Learning from Adversity

Even when plans haven’t worked out as expected, Jose Galvan has known how to take advantage of the opportunities he’s been presented with

Jose Galvan’s nearly two decades in investment banking appear to have followed a certain, sure-footed path from his time at a prestigious university to his current position as chief operating officer, emerging markets & credit trading with Nomura. But when he started out, finance was nowhere on his radar.

The first in his family to go to college, Galvan entered Northwestern University as  a pre-med major. “I came from a predominantly Mexican, working-class neighborhood in Cicero, Illinois, so college was like walking into a completely different world,” he says. “There were people from all over the world who were as smart as or smarter than me, and I quickly realized that pre-med was going to be harder than I expected.” 

During this period, Galvan made two important discoveries. One was international travel: he spent his junior year in Spain, which tapped into childhood memories of having lived in Mexico for six years. The other was recruitment at Northwestern by major financial companies. As a result, Galvan graduated with a double major in Economics and Spanish Language and Literature.

“Although I was initially overwhelmed, at Northwestern I learned to recognize and take advantage of opportunities that were all around me,” Galvan says.

After graduation, he went to work for Lehman Brothers and participated in the company’s Finance Rotation program, which provided exposure to different departments throughout the finance function. Several postings put Galvan in close proximity to the trading floor, where he found his calling.

“I want to show people with similar backgrounds what worked for me. Hopefully, they’ll see how hard work, dedication, and getting out of their comfort zones can lead to great things.”

—Jose Galvan

He hoped to enroll in the highly competitive Lehman-sponsored MBA program. However, when he wasn’t accepted, he looked to his passion for international travel and tapped into his network for possible opportunities. This led him to Lehman’s Tokyo office, which was about one-quarter the size of the New York office and enabled him to make tremendous strides in his professional development.

“The smaller environment presented more opportunities to take on greater responsibilities, so I was able to grow faster at the same time that I helped Lehman expand its Asian business,” Galvan says.

His time in Tokyo allowed him to grow personally, as well. Although he was already accustomed to navigating different cultures as a result of growing up in the US and Mexico, this experience helped him learn to better understand perspectives that were different from his own.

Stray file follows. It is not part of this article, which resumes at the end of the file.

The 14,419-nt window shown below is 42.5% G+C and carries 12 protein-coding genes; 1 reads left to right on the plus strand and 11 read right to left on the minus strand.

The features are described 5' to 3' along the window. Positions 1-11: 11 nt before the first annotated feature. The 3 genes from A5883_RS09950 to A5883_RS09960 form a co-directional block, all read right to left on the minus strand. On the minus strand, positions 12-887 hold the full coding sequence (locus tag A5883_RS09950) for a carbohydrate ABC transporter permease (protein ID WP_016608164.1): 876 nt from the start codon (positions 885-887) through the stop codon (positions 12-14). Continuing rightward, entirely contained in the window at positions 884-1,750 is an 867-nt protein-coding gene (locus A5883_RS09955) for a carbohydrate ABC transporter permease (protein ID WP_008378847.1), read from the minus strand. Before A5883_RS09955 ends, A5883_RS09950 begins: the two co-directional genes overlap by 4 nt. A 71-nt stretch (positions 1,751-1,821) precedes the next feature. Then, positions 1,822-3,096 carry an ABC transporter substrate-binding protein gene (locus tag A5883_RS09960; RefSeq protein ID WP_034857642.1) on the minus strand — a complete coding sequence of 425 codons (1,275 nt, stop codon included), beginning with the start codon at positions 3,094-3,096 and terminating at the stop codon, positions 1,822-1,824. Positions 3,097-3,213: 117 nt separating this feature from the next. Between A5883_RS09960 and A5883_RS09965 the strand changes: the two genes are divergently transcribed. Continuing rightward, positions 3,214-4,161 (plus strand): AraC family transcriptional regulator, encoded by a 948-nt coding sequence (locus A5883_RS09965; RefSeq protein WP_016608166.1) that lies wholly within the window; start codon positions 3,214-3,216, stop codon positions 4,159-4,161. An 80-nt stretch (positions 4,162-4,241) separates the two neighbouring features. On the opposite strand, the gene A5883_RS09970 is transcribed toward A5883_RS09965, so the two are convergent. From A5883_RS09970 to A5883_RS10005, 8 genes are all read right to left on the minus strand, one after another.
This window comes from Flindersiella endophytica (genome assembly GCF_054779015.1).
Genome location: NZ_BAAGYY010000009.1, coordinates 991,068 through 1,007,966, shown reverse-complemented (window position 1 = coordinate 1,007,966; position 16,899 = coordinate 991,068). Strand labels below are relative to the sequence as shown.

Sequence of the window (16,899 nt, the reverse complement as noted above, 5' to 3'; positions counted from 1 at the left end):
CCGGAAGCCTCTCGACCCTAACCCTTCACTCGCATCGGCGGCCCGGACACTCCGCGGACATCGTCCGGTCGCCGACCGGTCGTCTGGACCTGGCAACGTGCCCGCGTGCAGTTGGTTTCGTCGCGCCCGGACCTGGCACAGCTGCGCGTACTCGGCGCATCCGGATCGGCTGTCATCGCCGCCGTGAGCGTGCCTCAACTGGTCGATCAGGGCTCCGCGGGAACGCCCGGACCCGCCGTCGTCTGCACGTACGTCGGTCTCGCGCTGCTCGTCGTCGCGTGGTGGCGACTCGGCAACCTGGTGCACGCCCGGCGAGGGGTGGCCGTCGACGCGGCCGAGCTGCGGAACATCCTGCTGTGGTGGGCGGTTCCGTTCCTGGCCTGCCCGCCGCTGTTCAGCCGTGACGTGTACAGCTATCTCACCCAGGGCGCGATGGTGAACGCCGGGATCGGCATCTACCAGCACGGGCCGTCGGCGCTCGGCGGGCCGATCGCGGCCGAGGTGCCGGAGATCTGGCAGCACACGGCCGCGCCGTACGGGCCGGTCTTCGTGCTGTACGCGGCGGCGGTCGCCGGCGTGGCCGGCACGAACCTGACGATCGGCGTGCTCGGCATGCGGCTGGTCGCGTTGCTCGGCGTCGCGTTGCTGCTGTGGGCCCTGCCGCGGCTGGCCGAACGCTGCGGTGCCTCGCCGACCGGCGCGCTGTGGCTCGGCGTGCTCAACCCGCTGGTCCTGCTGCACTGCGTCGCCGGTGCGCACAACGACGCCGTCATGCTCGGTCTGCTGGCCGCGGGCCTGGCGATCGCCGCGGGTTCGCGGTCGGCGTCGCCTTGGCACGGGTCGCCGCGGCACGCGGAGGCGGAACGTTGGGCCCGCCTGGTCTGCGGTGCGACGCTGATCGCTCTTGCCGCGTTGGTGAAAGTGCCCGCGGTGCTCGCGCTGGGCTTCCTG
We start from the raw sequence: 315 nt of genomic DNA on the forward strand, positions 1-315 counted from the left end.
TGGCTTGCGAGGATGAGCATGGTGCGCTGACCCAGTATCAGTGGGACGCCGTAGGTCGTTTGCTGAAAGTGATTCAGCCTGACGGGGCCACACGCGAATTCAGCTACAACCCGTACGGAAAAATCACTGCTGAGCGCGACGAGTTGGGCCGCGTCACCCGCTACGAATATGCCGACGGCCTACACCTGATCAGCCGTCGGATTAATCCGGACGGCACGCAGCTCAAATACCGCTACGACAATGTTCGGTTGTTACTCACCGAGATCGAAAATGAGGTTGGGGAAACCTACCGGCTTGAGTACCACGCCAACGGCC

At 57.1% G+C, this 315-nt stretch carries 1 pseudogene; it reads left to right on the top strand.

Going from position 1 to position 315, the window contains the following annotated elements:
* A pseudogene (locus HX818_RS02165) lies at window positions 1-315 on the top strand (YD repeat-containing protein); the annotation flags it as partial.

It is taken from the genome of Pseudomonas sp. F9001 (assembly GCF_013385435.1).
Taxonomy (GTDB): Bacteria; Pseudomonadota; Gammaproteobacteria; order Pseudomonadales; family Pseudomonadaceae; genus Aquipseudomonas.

Only three years into his Tokyo assignment, the 2008 financial crisis occurred—and with it, the demise of Lehman Brothers. Once again, Galvan was able to leverage his positive outlook and fortuitous positioning. “Even though it was a devastating time, being in Japan was a unique situation in which I was able to see the opportunity for the next phase of my career,” he says.

That phase came about when Nomura acquired Lehman’s staff and remaining assets in Europe and Asia. The company moved him to Singapore and then back to the US to help with the growth of its New York operations, overseeing a team of ten people.

Setting up personnel and systems infrastructure from scratch presented tremendous challenges, but also tremendous opportunities.

“You usually inherit the teams you work with,” Galvan says. “But in New York, I was able to pick the ten best people I knew and bring them in. It was a very unique opportunity that not many people get to experience.

That opportunity provided a huge diversity of opinions on how the new office should operate. Under other managers, this could have resulted in conflict, but Galvan took advantage of having access to best practices and experts from banks from all over Wall Street.

“I don’t always have the right answers, so I approach everything with an open mind,” he says. “We had daily project discussions, which created a true collaboration of different ideas. They all led to ensuring that we developed the most effective processes and controls.”

Nomura still relies on the systems that the New York team put in place at that time.

Galvan has a sense of pride when he looks back on his career to date, but prefers to focus on how he can give back to students who come from backgrounds like his who need role models and advice. He makes himself available to mentor college students, and he and his wife have established a small college scholarship at his high school to benefit a single high-performing graduate each year who needs financial assistance.

When he counsels students and aspiring financial professionals, Galvan makes sure they are aware of important core values, like integrity, honesty, respect, and taking pride in one’s accomplishments. He also tells them about strategies he learned to help fuel his success: having the courage to make and accept responsibility for mistakes, then moving forward; recognizing that going it alone is much less effective than developing a network that can provide constructive feedback and new opportunities; and that if you don’t enjoy your work, no amount of money will make it worth it.

“I want to show people with similar backgrounds what worked for me,” Galvan says. ”Hopefully, they’ll see how hard work, dedication, and getting out of their comfort zone can lead to great things.”